The worst thing for me as a child was being ostracized and insulted because of the color of my skin. And it wasn't just about language. This was the 1990s, when neo-Nazis set homes for asylum-seekers on fire and black people were chased through the streets by right-wing thugs. "nigger," for me, was neo-Nazi language.

My mother taught me from a young age to defend myself. My best friends were African-German children, Turks and Iranians. We went with our parents to anti-racism demonstrations and we sang "Zehn kleine Nazi-Schweine" ("Ten Little Nazi Pigs"). We became little smart alecks: "You shouldn't say that," we called after the people who had insulted us. "That's what Nazis say."

At some point, the ostracism I experienced transformed into a sense of pride. I came to see that it can be an advantage not always to be part of the crowd. The world was bigger for me than it was for other people, because I didn't know just German culture, I knew other cultures as well. I had a name other people could remember easily, and I started to like the way I looked.

But there are also children for whom constantly being labeled a "nigger" is more painful than it was for me in my own childhood. That alone is enough reason why publishers should revise their children's books and parents should stop claiming the whole thing "isn't so bad."

A few years ago, Oetinger Verlag made changes to "Pippi Longstocking," turning the "Negro king" into a "South Sea king." The text doesn't suffer for it in the least. And in Michael Ende's "The Dream Eater," the "Negro children" have been replaced with "children from all the world."

In Preussler's story "The Little Witch," the scene in question is of carnival costume festivities. It doesn't matter to the story in the least whether the child is dressed as a "Negro" or as a cook.

A fellow student at my high school wrote in my friendship book, under the heading "Things I Don't Like": "spinach and asylum-seekers." Who can say what she had been reading.

Editor's notes: In any usage, the term Neger, can be considered inappropriate and offensive in the German language, and, depending on the context, it can be translated to mean either "Negro" or "nigger".

* Zigeunerschnitzel is a schnitzel served with a so-called Zigeuner, or "gypsy" sauce.

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1.
ballymichael2 01/25/2013
Yes, I recall being rather shocked to hear the word "Neger" the first time. "But it doesn't have the same connotations, as in english!" protested my german acquaintance fiercely, when I queried it. "Hmm". I thought. I think minor changes to texts are unobjectionable, yes.
2. I don't agree.
innese 01/25/2013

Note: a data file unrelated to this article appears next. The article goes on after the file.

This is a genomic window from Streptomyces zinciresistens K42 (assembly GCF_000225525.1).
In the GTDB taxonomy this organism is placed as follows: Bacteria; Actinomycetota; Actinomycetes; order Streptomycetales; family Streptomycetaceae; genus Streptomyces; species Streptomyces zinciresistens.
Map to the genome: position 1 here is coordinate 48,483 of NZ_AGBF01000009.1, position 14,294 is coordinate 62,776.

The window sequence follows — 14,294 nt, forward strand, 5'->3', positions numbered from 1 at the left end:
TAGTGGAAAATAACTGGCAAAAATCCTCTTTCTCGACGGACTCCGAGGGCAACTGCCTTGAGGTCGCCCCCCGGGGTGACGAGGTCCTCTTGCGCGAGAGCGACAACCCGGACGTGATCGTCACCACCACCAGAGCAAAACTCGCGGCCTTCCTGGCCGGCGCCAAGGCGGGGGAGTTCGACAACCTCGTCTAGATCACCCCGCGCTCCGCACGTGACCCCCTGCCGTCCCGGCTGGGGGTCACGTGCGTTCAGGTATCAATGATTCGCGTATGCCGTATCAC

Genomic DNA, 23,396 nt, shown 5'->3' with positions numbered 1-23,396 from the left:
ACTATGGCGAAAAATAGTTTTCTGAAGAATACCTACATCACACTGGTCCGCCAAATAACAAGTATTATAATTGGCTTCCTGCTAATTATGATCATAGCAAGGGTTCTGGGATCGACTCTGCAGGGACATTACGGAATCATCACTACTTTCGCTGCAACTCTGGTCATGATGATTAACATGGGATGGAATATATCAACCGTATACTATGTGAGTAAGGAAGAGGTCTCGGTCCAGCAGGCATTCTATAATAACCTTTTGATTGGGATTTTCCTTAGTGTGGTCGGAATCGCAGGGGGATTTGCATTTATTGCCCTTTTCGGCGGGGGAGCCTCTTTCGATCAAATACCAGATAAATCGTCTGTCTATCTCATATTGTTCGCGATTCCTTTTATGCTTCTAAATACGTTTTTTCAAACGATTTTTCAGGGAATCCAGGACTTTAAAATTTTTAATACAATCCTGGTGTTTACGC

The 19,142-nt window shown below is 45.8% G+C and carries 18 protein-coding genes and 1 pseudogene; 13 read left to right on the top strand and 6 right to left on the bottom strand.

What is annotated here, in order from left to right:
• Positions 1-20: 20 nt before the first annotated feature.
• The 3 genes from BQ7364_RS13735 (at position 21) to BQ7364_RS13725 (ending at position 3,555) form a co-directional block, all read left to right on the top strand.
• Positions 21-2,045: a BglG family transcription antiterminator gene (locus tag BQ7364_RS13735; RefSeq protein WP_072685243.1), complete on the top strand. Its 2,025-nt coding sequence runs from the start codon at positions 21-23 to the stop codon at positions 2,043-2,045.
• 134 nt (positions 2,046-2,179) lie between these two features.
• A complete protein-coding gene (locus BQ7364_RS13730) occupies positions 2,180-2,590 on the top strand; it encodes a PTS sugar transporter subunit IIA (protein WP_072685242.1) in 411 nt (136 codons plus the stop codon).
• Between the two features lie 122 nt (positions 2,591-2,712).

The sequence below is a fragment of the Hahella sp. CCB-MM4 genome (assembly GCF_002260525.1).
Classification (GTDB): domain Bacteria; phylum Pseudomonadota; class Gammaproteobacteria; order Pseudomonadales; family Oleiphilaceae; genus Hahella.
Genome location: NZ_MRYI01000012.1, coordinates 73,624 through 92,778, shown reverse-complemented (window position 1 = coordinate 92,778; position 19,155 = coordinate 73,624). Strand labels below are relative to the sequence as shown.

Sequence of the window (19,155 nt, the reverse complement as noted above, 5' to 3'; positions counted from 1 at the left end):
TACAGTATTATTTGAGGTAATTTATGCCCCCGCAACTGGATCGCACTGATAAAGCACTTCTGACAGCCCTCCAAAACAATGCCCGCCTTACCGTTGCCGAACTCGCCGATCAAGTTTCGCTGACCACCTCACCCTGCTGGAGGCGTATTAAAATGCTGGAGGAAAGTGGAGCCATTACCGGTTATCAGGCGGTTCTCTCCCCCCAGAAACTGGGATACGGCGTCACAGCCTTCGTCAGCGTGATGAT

I am afraid I can't agree with the author's opinions, though I have sympathy with her sentiments and experiences. All literature has a place in history and needs to be read in context. It should not be altered to suit the sensitivities of the day. The author of this piece clearly took racial slights (yes, I chose that word, they were not racist) to heart. In reality they were just slights and she was sensitive to them. I suspect that being a rare sight in Kiel as a child meant she was a novelty and more likely to attract comment. That is just human nature. I suspect that being of first generation mixed blood she would have become aware of, and affected by, her parent's defensiveness too. Sadly around the Western world, it is people like her who have led the charge and (ironically on racial grounds) been given the moral authority to introduce a retrospective censorship that is not compatible with the freedoms we have otherwise fought hard over many centuries to achieve. However, it should be noted that not all children of colour are bothered by them. I grew up in the reverse of her situation and being referred to in a local language by a word that can be taken as 'white scum' or 'white b@stard'. It was just a word and I knew it's common use was 'white person'. I accepted that 99% of the people who used the word meant it only as that . . . And here is the thing; that is the same way 'nigger' and 'negro' were originally used. The element of insult was an association that came later. When I was old enough to be the target of the word as an insult, even then I was still able to accept and ignore the regular use of the term by people who did not mean it as a slur. To this day it is still in use. I have been in the UK long enough to see the word "Paki" be classified as a racist word and it's use can now result in a criminal conviction. As a cricket lover, I grew up referring to the various other cricket-playing nations as Aussies, Kiwis, Pakis, Poms and Windies. Thanks to loutish Poms (when will that word become unacceptable, I wonder) insulting the South Asians who typically run the corner store on many a nasty British housing estate, the word was sullied to the point of it's rejection as an acceptable term when referring to Pakistanis. The cricketing world still uses the other terms . . . for now. It saddens me that people are raised to be so overly sensitive about race, because in hyper-sensitising children we create the current mess and in attempting to sort that mess to appease people with hurt feelings, we trample on literary and cultural history. But then why be unfair and stop at race? There will be stories, expressions and observations that are extremely hurtful to fat people, to ginger-haired people, etc. Do those need to be removed from the wider world by some some dark censorship body? I have an electronic book reader and was thrilled to discover that I could download hundreds of free books that are available rights-free due to their age. I didn't fancy "The Art of War", I was bored stiff by "The Divine Comedy" and I would sooner have root canal work than read "Northanger Abbey " . . . so what did I find? Mark Twain's Huckleberry Finn. What a great read. It had been years since I read the book as a child and it, then, never occurred to me to start calling black people 'nigger' or 'negro'. It was a good story that was made so wonderfully atmospheric and powerful by Twain's Mississippi vernacular. What would Ms Neufeld propose doing with Twain's books . . or the bible . . or the Qu'ran . . or the Torah? How do contemporary writers ever give their work an authentic historic flavour if they cannot use language in a historical context? Would Tarantino's scripts be as good if they were neutered with bland politically-correct words? Actually perhaps while we are tidying up racial terms, we should just clean up the swear-words too. No? Read things as they were written and if they are no longer acceptable or compatible with our advancement as a society, then their rejection will come naturally. We don't need racialised, politicised guardians of the words we or our children might read. For those who belong to it, a culture is something to be proud of. When a minority with a questionable claim to it, or with a split loyalty, claim the moral high-ground and brow-beat the indifferent majority and their anxious-to-appease liberal guardians into retrospective change, it is a Phyrric victory in my view.